Uniform 2019

Reservist Magazine is the award-winning official publication of the United States Coast Guard Reserve. Quarterly issues include news and feature articles about the men and women who comprise America's premier national maritime safety and security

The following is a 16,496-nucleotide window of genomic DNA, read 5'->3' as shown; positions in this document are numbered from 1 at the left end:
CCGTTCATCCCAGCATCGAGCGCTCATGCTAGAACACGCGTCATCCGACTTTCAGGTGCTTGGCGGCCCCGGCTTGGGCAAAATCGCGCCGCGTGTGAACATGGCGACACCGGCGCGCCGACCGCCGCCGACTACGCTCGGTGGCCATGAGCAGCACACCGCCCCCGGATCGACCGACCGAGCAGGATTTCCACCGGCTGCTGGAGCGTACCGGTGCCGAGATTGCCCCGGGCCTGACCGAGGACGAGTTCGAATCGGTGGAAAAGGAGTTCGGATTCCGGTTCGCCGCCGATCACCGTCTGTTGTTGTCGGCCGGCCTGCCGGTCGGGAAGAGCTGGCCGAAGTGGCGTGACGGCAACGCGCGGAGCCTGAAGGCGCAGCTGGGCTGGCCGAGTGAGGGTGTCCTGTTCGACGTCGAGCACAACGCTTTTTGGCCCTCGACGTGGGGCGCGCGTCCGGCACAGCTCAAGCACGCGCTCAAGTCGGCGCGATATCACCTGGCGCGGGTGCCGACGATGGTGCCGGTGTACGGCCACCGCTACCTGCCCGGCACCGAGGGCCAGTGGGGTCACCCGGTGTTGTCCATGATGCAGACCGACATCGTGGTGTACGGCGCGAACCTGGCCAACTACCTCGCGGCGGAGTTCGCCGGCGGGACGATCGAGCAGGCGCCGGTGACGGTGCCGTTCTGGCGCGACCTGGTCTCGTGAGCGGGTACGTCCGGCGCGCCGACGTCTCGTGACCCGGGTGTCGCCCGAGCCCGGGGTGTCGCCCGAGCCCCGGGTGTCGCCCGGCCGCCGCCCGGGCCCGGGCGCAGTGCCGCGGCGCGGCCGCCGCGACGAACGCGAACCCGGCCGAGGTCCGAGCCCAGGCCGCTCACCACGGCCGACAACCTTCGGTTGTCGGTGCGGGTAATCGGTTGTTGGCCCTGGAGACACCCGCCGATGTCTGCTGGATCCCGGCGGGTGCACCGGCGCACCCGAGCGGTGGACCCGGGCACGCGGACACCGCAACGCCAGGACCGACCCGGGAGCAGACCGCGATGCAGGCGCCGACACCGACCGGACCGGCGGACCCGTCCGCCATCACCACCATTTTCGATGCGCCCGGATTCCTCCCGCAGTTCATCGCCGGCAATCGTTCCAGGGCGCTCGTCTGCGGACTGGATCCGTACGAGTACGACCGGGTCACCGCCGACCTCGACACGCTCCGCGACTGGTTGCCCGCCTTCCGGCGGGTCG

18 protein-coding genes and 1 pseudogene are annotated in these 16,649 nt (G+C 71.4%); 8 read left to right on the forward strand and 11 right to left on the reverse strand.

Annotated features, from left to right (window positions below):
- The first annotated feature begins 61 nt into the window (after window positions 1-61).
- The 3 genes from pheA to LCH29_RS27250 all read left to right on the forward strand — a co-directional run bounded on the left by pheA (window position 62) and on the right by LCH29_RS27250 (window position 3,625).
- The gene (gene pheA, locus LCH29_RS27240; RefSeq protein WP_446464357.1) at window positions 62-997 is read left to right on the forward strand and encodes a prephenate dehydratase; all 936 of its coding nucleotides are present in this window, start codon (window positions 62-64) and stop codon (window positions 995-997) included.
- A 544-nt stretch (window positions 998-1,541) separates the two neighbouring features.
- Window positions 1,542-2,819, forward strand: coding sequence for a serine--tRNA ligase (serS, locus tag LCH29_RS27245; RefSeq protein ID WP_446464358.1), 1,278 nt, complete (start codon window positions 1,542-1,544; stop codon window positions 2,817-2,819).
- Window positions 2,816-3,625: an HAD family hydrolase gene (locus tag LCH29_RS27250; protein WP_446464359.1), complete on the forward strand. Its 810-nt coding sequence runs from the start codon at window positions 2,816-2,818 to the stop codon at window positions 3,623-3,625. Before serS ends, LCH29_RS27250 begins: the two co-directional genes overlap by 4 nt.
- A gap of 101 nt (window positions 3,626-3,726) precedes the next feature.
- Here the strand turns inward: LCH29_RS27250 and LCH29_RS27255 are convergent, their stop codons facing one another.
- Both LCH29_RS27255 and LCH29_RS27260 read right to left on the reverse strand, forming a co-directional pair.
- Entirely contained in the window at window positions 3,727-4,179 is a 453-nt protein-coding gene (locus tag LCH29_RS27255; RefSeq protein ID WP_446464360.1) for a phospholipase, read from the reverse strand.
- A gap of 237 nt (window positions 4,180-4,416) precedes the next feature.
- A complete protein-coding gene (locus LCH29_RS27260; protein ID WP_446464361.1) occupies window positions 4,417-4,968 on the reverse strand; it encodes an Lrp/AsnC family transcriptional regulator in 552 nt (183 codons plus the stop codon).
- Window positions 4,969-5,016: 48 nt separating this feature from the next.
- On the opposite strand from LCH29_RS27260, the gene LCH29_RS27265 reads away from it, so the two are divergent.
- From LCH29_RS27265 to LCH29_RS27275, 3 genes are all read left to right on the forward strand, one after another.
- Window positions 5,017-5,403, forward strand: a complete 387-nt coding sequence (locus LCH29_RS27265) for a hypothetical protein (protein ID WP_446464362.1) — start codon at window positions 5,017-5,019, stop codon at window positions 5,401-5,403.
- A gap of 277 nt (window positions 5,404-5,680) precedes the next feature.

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good quality, washable, baseball style cap with metal rank/rating marks." The sketch looks exactly like the working blue of the 1980s. H O L L Y W O O D S T Y L E F O R C O A S T G U A R D L A D I E S I N U N I F O R M Women joined the active duty Coast Guard in the early 1970s, accompanied by their own distinct set of uniforms. But with the switch to Bender Blues in 1974, female service members' uniforms were adapted to mirror those of their male shipmates. The Coast Guard's senior-most female officer, Capt. Eleanor L'Ecuyer, was responsible for upgrading the uniforms. Through a Coast Guard friend in Long Beach, Calif., L'Ecuyer was able to get a meeting with eight-time Academy-award winning costume designer Edith Head, costumer to Sophia Loren, Audrey Hepburn, Danny Kaye and John Wayne. Intrigued, Head agreed to take on the project. Universal Studios allowed the fashion icon to spend time designing the Coast Guard's female uniforms, creating looks based on pants suits, dresses and skirts, including a light blue, short-sleeved polyester top with gold-tone buttons, pockets and a sewn-on belt, and the infamous Coast Guard-striped ascot. Head said the fresh, stylish female uniforms, "should last 30 years or more," and she was presented with the Meritorious Public Service Award by the commandant, Adm. Owen W. Siler, who approved the designs. Head called the assignment a "highlight" in her career, and as she predicted, the service wouldn't see a major uniform change for 30 years. T H E B I R T H A N D R E B I R T H O F T H E O D U It was true that the dress uniform wouldn't change for 30 years, but Patton said the service was hungry for a change to the operational uniform, especially those doing law enforcement while wearing it. He made that a priority during his tenure as the MCPOCG from 1998 to 2002. "I remember being at a morning flag brief in early 2000, and I brought with me my copy of the Washington Post," said Patton. "I found an ad for a Sears water heater, and the guy standing next to the water heater looked like he's wearing a Coast Guard working blue uniform. I took that ad to the briefing and showed it to [Coast Guard Commandant Adm. James Loy]. He said 'Okay, do whatever it takes to get the uniform fixed.'" After a visit to a Department of Defense battle dress uniform factory, Patton asked what it would take to have their uniform made in dark blue. It turned out to be just a few key strokes. With 50 new uniforms in hand, Patton made a visit to the Coast AT RIGHT, THE WORKING BLUE UNIFORM OF THE 1990s. IMAGE COURTESY COAST GUARD RECRUITING COMMAND 10 RESERVIST � Uniform Issue • 2019

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